The junction where skeletal muscles attach to bone is an area of high stress. These are common sites of muscle injury, since when the muscle contracts to create movement, tension quickly forms. When muscles, particularly at these stress points, are kept at maximum efficiency, many injuries can be prevented. No sprain, strain, or fracture is simply a local incident. Anatomy tells us that ligaments, tendons, fascia, and muscles are woven together to form one system that acts and reacts together in the body. Regular massage keeps motion effective and reduces the risk of injury.
The muscles of the shoulder (there are two main spinatus muscles, the supraspinatus and the infraspinatus) control lateral movement and extension. When there is lameness in the front end, I check here first. If there is a knot, the horse will let me know by flinching. If it is a pretty bad spasm, his knees might even buckle when I put pressure there. In upper level dressage horses spasms in the shoulder area are rather common, since half pass and other lateral movements can create stress.
If a horse has been cast in the stall, this is also an area I check.
This particular stress point can take a few sessions to completely resolve. In the horses I have treated, 4 or 5 treatments have finished the job and the problem has not reoccurred.
These are some of the situations that can create pain and muscle spasm in the shoulder:
Being kicked or bumping into a solid object.
Horses going up a steep hill.
Walking or running on slippery surfaces.
Wearing shoes that do not provide good traction.
Making sharp changes of direction at speed.
I met a horse and rider at a 3 day event and the rider told me she was having problems with the counter canter in her prelim test. I found a spasm in infraspinatus and tricep (I will have a chapter on that muscle soon!). I worked on her horse, who was exceptionally cooperative, and the next day she rode her test with no problems at all. That is one of the many things I love about stress point therapy: the results are usually immediate.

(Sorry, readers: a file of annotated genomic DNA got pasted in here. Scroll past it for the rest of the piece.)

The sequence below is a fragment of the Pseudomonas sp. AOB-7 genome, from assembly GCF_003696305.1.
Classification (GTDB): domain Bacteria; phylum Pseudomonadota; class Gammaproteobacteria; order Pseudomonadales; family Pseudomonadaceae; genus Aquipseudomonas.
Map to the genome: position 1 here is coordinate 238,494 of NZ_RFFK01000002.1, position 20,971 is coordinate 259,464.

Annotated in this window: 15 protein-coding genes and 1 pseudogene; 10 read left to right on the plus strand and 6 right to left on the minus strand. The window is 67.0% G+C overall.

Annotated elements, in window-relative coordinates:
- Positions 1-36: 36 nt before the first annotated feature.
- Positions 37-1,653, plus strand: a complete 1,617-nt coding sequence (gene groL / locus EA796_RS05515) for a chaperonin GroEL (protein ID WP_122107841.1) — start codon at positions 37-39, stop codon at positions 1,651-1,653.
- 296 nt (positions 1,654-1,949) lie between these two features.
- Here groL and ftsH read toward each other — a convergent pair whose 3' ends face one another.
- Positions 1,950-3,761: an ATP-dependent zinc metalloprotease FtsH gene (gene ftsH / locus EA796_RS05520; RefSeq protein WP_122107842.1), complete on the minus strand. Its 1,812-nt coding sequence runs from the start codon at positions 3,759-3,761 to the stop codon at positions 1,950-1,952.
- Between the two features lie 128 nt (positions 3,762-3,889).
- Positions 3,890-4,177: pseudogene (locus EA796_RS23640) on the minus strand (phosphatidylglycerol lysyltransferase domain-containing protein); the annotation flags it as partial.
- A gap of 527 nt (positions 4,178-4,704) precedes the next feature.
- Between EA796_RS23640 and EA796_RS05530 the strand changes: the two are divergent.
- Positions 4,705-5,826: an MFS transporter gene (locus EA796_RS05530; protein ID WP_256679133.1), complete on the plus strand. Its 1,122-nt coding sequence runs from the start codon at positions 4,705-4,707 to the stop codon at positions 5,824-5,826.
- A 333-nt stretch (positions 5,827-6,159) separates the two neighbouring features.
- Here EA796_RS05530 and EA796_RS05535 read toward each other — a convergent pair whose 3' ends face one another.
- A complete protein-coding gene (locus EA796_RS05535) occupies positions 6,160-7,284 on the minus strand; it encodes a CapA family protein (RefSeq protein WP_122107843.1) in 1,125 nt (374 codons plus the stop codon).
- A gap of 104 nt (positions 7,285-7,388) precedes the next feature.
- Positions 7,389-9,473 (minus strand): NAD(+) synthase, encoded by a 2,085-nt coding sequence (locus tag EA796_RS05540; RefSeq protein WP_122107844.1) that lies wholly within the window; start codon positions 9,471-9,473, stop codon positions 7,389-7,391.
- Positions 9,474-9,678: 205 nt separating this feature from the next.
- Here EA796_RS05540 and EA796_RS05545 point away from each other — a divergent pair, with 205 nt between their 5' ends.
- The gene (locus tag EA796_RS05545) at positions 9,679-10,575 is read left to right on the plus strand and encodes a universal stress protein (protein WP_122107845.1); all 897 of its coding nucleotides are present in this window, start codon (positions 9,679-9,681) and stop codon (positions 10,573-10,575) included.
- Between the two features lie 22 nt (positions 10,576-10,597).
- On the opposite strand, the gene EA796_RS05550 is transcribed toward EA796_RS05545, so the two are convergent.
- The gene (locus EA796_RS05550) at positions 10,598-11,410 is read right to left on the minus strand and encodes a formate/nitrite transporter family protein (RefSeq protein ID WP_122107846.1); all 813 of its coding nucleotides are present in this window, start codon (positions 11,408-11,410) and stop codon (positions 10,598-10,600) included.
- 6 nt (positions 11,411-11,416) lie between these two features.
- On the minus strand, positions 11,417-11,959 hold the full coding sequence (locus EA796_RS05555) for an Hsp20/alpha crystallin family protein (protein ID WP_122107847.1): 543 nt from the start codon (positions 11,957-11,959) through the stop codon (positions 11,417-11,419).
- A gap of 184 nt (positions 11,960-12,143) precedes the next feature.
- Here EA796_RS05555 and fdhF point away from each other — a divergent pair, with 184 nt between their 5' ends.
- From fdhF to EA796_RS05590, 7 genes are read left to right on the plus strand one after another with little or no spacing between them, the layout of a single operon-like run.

I was inspired to write about the zygomatic nerves by a photo and article that circulated on FB and other media sites recently.
There is a muscle that starts at the corner of the horses mouth and runs up to the masseter (cheek). That junction is full of sensitive nerve endings that I often use stress point therapy on. When there is stress here the jaw will be stiff and tense. When the noseband and flash of a bridle are tight and applying pressure, a sensitive horse will be miserable. How often do you see a horse who is tossing his head, or trying to open his mouth, only to have bridle buckles tightened a notch?
If I massage a horse and it seems that every tight place has been released and the body is balanced, but the horse still doesn’t seem quite right, I check the head carefully. Because if your head (and we are no different!) doesn’t feel good, nothing feels good! You can help your horse by making sure the bridle is not squeezing anywhere.
Now that the show season is getting started, all of us need to be on high alert for a syndrome that can occur when horses go back to work: Exertional Rhabdomyolisis, or tying up. There are complex causes for tying up: nutrition, stress, chemical imbalance, overwork, etc. I will not address those issues apart from mentioning that a deficiency in selenium, Vitamin C, salt, and Vitamin E have been known to bring about an attack of the syndrome.
However,there are two stress points associated with tying up that I can work on offering relief from the extreme pain and immobility in about 5 minutes. The stress point affecting the hind legs is connected to the external oblique muscle, and the stress point affecting the front legs is connected to the posterior pectoral. When tying up, these muscles (and there can be others) contract and do not release. Using Stress Point Therapy and Myofascial release to bring back circulation will relieve pain, restore movement, and avoid permanent damage to the muscles.